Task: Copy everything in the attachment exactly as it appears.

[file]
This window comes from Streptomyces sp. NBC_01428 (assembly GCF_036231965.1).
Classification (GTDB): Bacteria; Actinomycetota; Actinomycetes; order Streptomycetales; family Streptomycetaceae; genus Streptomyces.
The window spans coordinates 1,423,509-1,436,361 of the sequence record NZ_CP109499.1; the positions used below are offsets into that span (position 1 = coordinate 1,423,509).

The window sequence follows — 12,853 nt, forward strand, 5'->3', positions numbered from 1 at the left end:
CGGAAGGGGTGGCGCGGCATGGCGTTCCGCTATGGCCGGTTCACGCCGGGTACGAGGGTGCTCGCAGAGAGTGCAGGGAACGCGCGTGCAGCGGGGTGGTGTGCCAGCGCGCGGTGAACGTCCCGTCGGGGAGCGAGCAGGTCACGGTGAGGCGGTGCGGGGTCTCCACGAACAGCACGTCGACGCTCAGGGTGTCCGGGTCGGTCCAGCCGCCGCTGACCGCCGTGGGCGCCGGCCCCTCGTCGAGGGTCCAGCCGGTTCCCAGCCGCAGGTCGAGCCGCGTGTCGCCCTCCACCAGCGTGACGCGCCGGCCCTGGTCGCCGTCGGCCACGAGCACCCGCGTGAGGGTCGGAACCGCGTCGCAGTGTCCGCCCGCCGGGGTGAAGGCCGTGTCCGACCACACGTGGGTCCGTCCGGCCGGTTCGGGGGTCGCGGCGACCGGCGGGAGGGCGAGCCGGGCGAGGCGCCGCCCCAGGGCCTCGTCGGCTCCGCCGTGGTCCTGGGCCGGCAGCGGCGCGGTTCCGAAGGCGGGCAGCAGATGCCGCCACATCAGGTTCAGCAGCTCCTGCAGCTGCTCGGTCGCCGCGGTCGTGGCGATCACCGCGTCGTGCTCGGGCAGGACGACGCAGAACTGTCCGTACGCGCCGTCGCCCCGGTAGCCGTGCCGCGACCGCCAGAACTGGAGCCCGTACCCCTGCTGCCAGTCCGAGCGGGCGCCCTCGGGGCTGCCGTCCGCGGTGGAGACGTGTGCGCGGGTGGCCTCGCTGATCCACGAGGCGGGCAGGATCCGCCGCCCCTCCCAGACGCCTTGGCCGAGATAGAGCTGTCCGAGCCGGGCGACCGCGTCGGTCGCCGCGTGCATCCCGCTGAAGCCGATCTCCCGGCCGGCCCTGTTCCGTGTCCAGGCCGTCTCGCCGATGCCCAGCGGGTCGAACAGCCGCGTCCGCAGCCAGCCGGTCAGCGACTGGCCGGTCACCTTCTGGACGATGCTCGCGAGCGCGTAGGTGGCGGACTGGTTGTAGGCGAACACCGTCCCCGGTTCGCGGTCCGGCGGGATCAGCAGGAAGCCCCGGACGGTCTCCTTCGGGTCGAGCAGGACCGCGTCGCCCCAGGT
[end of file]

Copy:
This window comes from Streptomyces sp. NBC_01428 (assembly GCF_036231965.1).
Classification (GTDB): Bacteria; Actinomycetota; Actinomycetes; order Streptomycetales; family Streptomycetaceae; genus Streptomyces.
The window spans coordinates 1,423,509-1,436,361 of the sequence record NZ_CP109499.1; the positions used below are offsets into that span (position 1 = coordinate 1,423,509).

The window sequence follows — 12,853 nt, forward strand, 5'->3', positions numbered from 1 at the left end:
CGGAAGGGGTGGCGCGGCATGGCGTTCCGCTATGGCCGGTTCACGCCGGGTACGAGGGTGCTCGCAGAGAGTGCAGGGAACGCGCGTGCAGCGGGGTGGTGTGCCAGCGCGCGGTGAACGTCCCGTCGGGGAGCGAGCAGGTCACGGTGAGGCGGTGCGGGGTCTCCACGAACAGCACGTCGACGCTCAGGGTGTCCGGGTCGGTCCAGCCGCCGCTGACCGCCGTGGGCGCCGGCCCCTCGTCGAGGGTCCAGCCGGTTCCCAGCCGCAGGTCGAGCCGCGTGTCGCCCTCCACCAGCGTGACGCGCCGGCCCTGGTCGCCGTCGGCCACGAGCACCCGCGTGAGGGTCGGAACCGCGTCGCAGTGTCCGCCCGCCGGGGTGAAGGCCGTGTCCGACCACACGTGGGTCCGTCCGGCCGGTTCGGGGGTCGCGGCGACCGGCGGGAGGGCGAGCCGGGCGAGGCGCCGCCCCAGGGCCTCGTCGGCTCCGCCGTGGTCCTGGGCCGGCAGCGGCGCGGTTCCGAAGGCGGGCAGCAGATGCCGCCACATCAGGTTCAGCAGCTCCTGCAGCTGCTCGGTCGCCGCGGTCGTGGCGATCACCGCGTCGTGCTCGGGCAGGACGACGCAGAACTGTCCGTACGCGCCGTCGCCCCGGTAGCCGTGCCGCGACCGCCAGAACTGGAGCCCGTACCCCTGCTGCCAGTCCGAGCGGGCGCCCTCGGGGCTGCCGTCCGCGGTGGAGACGTGTGCGCGGGTGGCCTCGCTGATCCACGAGGCGGGCAGGATCCGCCGCCCCTCCCAGACGCCTTGGCCGAGATAGAGCTGTCCGAGCCGGGCGACCGCGTCGGTCGCCGCGTGCATCCCGCTGAAGCCGATCTCCCGGCCGGCCCTGTTCCGTGTCCAGGCCGTCTCGCCGATGCCCAGCGGGTCGAACAGCCGCGTCCGCAGCCAGCCGGTCAGCGACTGGCCGGTCACCTTCTGGACGATGCTCGCGAGCGCGTAGGTGGCGGACTGGTTGTAGGCGAACACCGTCCCCGGTTCGCGGTCCGGCGGGATCAGCAGGAAGCCCCGGACGGTCTCCTTCGGGTCGAGCAGGACCGCGTCGCCCCAGGT